Jul 4, 2013, 11:42 AM
The 14 to 17 April 2014 meeting is being attended by African ministers in charge of health, development actors, private sector representatives, representatives of NGOs and UN agencies.
The key objective of the four-day meeting is to provide a forum for member states, UN agencies, development partners and other stakeholders to discuss, among others, the followings:
Universal health coverage in Africa: from concept to action; African Medicines Agency: setting milestones to establish a centralized regulatory system for medical products; non-communicable diseases in Africa: policies and strategies to address risk factors; prevention of maternal and child mortality: review of the plan of action; establishment of an African Centre for Disease Control and Prevention; and, accountability mechanisms to assess the implementation of declarations and other commitments made by African ministers of health.
The minister of Health of Angola, José Van-Dunem Monday in Luanda, stressed the need for member states of the African Union to remain vigilant and active to eradicate the Ebola virus in Guinea and Liberia.
The Angolan government official made this statement during his speech at the opening of the first meeting of African ministers of Health.
He advised the populations of the countries affected by the disease to avoid consuming meat of wild animals; that people should avoid contact with patients infected by the Ebola virus, and to redouble hygienic care such as regular hand-washing with soap and water.
Van Dunem appealed to the participants to engage more towards eradicating polio in the continent and decrease cases of diseases such as HIV/AIDS, malaria, tuberculosis and other neglected and non-communicable diseases.
While there have been some advances in the clinical sector, he acknowledged that Africa is the continent where there is a higher prevalence of cases like HIV/AIDS, tuberculosis, malaria, and other neglected and non-communicable pandemics.
Throughout their many years of partnership, the AUC and WHO have continuously explored ways to reinforce their collaboration and with theaim of obtaining better growth and development outcomesfor populations across Africa.
Guided by their respective legal and political instruments, and in the scope of their collaboration agreement, the two institutions decided to jointly organize bi-annual meetings of African ministers of health.
These meetings should create opportunities for deliberation and decision-making on the critical health issues that affect populations in African countries, and on which political and public health authorities are requested to intervene in a strategic and efficient manner.
The need and desire by African countries was reinforced at the 6th ordinary session of the African Union Conference of Ministers of Health held in Addis Ababa in April 2013, and was also reiterated by the 22nd ordinary session of the African Union heads of state and government summit held in Addis Ababa in January 2014.
WAHO-Health Ministers’ Meeting
Meanwhile, a six-day meeting of the 15th ordinary meeting of the Assembly of ECOWAS health ministers, under the auspices of the West African Health Organization (WAHO), got under way in Monrovia.
WAHO, the specialized health agency of ECOWAS, organised the meeting in collaboration with the Liberian ministry of Health and Social Welfare under the theme: Universal Health Coverage: Issues, Challenges and Opportunities.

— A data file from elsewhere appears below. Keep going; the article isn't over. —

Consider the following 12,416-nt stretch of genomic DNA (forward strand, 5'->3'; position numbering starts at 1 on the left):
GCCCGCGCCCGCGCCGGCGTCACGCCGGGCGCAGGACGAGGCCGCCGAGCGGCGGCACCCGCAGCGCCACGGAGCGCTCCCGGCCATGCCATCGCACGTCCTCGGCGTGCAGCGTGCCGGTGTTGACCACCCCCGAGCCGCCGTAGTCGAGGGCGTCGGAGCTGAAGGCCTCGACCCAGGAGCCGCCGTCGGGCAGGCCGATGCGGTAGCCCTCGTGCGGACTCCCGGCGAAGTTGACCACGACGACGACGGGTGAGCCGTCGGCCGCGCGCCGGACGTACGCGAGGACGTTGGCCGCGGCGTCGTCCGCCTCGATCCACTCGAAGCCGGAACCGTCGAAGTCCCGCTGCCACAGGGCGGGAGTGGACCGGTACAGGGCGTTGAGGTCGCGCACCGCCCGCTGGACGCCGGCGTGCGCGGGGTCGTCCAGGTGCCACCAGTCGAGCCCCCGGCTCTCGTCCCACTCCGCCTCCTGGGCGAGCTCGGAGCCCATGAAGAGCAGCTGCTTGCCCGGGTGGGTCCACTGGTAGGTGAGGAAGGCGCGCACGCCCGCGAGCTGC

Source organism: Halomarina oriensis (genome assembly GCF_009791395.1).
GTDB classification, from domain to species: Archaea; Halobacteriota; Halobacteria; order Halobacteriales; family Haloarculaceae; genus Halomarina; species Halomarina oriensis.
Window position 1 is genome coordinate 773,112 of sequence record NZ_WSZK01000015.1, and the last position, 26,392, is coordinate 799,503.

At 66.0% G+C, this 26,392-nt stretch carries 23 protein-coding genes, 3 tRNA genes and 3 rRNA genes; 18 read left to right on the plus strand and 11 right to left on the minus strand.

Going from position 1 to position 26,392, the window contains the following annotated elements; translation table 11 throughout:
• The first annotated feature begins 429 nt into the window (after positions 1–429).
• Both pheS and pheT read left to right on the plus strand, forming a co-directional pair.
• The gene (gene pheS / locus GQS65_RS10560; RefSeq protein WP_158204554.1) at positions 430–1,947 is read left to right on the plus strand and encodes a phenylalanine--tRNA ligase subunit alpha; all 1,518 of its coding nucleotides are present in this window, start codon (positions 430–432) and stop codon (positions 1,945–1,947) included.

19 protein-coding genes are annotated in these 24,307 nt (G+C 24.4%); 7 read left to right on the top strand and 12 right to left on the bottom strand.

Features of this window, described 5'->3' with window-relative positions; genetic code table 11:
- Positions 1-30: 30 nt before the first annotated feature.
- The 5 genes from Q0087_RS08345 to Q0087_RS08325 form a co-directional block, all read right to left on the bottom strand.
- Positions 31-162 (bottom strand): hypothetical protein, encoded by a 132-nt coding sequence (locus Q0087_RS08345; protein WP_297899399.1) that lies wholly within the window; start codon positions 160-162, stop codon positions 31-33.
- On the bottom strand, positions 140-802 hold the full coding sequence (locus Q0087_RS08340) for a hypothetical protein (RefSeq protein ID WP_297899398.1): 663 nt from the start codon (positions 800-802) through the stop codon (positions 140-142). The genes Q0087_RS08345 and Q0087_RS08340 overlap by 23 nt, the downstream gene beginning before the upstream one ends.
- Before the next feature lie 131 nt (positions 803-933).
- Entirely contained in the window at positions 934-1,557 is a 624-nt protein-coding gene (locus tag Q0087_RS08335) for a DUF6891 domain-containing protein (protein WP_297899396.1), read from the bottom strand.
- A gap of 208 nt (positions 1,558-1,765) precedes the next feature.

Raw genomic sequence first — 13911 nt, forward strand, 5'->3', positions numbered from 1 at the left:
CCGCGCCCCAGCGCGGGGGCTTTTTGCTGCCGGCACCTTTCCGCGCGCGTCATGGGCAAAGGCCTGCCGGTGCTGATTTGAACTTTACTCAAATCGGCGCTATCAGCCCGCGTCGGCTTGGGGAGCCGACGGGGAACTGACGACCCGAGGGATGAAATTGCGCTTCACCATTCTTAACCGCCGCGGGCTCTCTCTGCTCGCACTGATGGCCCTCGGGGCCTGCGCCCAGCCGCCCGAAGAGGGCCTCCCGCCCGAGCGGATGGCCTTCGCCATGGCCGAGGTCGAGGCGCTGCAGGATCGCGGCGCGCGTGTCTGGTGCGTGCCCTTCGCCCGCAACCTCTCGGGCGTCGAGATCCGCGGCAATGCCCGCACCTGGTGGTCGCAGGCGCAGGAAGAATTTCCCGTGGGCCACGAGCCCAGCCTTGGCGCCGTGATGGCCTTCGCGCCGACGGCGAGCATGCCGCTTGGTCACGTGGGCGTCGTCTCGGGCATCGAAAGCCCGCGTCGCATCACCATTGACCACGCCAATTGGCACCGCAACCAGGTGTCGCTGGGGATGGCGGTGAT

WAHO began its meeting since last Wednesday, while the ministers met on April 11 and 12, 2014 to discuss health issues in the West African sub-region, especially in the wake of the spread of the deadly Ebola virus. The meeting brought together delegates from the 15 countries of ECOWAS, the directorate of the WAHO, partners, as well as the ministers.
Welcoming the sub-regional health ministers to Liberia when she delivered her keynote address, in advance of their meeting on Friday April 11, President Ellen Johnson-Sirleaf expressed the hope that as they met, the ministers and delegates would share with Liberia their own experiences that addressed deadly diseases such as Ebola, noting that their presence in the country has given a lot of confidence to Liberians and other residents that the situation was being managed.
While Liberians and their neighbors in Guinea and Sierra Leone deeply appreciate such intervention in the wake of the spread of the Ebola virus, especially just following the recent ECOWAS heads of state summit in the Ivorian political capital, Yamoussoukro, when Liberia and Guinea officially reported the spread of the Ebola virus, it is hope that the outcome of the assembly in Monrovia will be speedily made practical.
As international partners, including the medical charity, Medicans Sans Frontiers, as well as the United States government, WAHO and the governments of the ECOWAS countries will do everything humanly possible so that together with the partners, deadly health issues, including Ebola can be aggressively address to safe humanity in the West African sub-region.
As our international partners are helping us in the battle against Ebola, our governments must show some appreciation and commitment by directing some of their financial resources to such an urgent and necessary cause so as to further motivate international partners and donors to do even more. We must now begin to “rob our stomach, as our partners wash our backs,” instead of exhibiting the usual complacency after such an important meeting in Monrovia.
Other being a member of the international community, we must continue to express gratitude to our international partners and donors, including United States government, the Bill Gates Foundation, George Soros Foundation, European Union, United Nations System, as well as the various international medical charities for their respective interventions in West Africa.